Frost and Hail Wreak Havoc on Europe's Vineyards

Late frost in April caused damage to Europe's largest wine-producing nations. Then, on 1st May, a hailstorm struck Chablis, with devastating consequences.

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Frost candles in the vineyards of Burgundy. (Photo: Oscar Oliveras Gea, Wirestock Creators/
Frost candles in the vineyards of Burgundy. (Photo: Oscar Oliveras Gea, Wirestock Creators/

The frosty nights at the end of April triggered reactions in every wine region in France. To mitigate the most severe damage, winemakers burned hay bales in the vineyards, apparently with varying degrees of success.

Smaller regions were hit hard, but better-known regions were prepared

Smaller regions like Jura were hit hard, approximately 40% of vineyards were affected. The impacts here are comparable to the frost of 2017. In Cahors, the damages were even more extensive. Vitisphere reports that around 90% of vineyards in Cahors were affected.

The better-known regions were the most prepared. In response to inquiries from the German wine trade magazine Weinwirtschaft, the Conseil Interprofessionel des Vins de Bordeaux (CIVB) stated that while the Bordeaux regions were affected by the frost, the impacts remained minimal. "The percentage is very low," said Christophe Chateau from CIVB.

Similarly, according to Cécile Mathiaud, there are hardly any losses due to frost in Burgundy. While the entire region was affected, the frost only caused minimal damage.

Hail devastates Chablis

Just as the winemakers in Chablis had weathered the April frosts, a so-called supercell thunderstorm with hail partially devastated the region on May 1st.

The villages of La Chapelle Vaupelteigne, Fontenay, Villy, and Chablis itself were struck by a very small yet extremely strong storm, affecting roughly half of the appellation.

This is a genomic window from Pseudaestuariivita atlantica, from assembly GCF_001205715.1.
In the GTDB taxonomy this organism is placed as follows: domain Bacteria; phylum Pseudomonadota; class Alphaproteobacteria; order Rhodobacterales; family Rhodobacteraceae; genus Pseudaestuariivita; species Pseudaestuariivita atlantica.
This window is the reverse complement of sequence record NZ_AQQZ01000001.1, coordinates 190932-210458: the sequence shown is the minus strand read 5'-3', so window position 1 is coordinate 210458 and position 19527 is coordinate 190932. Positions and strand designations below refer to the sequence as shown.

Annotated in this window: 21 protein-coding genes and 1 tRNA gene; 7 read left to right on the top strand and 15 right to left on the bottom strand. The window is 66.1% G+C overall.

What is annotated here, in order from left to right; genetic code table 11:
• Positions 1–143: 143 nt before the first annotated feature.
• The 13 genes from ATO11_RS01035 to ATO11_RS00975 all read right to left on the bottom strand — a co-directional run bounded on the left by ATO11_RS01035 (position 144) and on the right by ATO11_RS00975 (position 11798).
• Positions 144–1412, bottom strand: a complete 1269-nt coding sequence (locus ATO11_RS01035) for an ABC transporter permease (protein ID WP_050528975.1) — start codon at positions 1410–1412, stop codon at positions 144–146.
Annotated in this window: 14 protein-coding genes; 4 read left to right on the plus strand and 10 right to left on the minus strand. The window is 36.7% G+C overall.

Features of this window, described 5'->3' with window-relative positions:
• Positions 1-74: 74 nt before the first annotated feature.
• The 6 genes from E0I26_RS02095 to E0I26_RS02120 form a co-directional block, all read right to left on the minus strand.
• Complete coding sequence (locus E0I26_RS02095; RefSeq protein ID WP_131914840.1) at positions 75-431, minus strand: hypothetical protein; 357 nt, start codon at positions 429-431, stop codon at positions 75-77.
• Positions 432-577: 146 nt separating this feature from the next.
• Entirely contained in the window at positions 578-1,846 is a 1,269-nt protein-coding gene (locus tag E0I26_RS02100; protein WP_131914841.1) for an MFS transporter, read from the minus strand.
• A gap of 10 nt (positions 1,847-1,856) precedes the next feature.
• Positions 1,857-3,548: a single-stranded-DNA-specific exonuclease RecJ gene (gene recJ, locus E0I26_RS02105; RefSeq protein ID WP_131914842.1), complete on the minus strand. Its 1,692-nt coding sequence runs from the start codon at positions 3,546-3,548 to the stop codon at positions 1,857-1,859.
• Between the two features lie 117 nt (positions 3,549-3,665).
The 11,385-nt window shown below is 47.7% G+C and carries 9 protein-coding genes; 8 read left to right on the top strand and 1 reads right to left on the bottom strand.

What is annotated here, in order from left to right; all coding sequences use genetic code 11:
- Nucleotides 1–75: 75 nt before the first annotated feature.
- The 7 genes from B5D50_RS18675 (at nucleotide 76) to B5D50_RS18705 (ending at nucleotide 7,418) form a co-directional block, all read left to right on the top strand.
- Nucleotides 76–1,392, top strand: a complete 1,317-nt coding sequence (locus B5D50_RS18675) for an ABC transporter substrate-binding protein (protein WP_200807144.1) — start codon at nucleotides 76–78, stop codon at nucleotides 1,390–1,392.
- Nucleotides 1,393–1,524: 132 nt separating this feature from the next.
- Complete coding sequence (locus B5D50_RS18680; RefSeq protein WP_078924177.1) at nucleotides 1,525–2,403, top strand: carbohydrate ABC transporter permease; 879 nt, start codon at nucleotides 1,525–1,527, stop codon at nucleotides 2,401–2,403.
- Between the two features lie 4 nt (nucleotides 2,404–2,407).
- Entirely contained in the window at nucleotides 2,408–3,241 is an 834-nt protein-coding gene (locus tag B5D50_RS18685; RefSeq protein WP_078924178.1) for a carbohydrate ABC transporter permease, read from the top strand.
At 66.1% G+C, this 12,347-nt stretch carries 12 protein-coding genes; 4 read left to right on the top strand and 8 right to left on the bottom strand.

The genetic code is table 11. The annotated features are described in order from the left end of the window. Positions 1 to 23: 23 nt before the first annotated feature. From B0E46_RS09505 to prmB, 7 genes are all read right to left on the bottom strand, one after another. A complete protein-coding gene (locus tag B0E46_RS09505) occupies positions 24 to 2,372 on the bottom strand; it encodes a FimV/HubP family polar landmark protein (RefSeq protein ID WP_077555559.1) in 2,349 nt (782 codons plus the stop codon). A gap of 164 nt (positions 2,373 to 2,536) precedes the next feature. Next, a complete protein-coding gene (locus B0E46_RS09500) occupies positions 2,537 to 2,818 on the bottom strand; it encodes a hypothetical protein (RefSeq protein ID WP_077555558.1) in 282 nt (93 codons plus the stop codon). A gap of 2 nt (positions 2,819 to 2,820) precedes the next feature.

A supercell thunderstorm (Photo: Gavin/
A supercell thunderstorm (Photo: Gavin/

Cécile Mathiaud from the Bureau Interprofessionel des Vins de Bourgogne (BIVB) said upon inquiry that there is the VCI program for such cases, which stands for Volume Compensatoire Individuel. It refers to a reserve system that allows winemakers to replenish their harvest with reserved wine volumes. This is aimed at preventing significant fluctuations in the market quantity. However, it's still too early to assess the damage. 

Spain experienced significant frost damage

The frosts have also affected some regions of Spain. Reports from Rioja indicate that more than 4,000 ha / 10,000 acres of vineyards were damaged by frost, accounting for approximately 6.6% of the total cultivation area. Particularly affected are the areas of San Vicente de la Sonsierra, Briones, San Asensio, and Labastida.

The regions of Castilla y León and Castilla-La Mancha were also affected. In Castilla y León, 7,600 ha / 19,000 acres suffered damage, with the well-known regions of Ribera del Duero and Rueda reporting significant losses. In Castilla-La Mancha, 3,000 ha / 7,500 acres were affected. These figures are based on damage reports submitted to the insurance company Agroseguro. Overall, a total of 18,200 ha / 45,000 acres were reported across Spain.


The late frosts that struck Europe's wine regions on the nights of 22 and 23 April 2024 hit Germany particularly severely.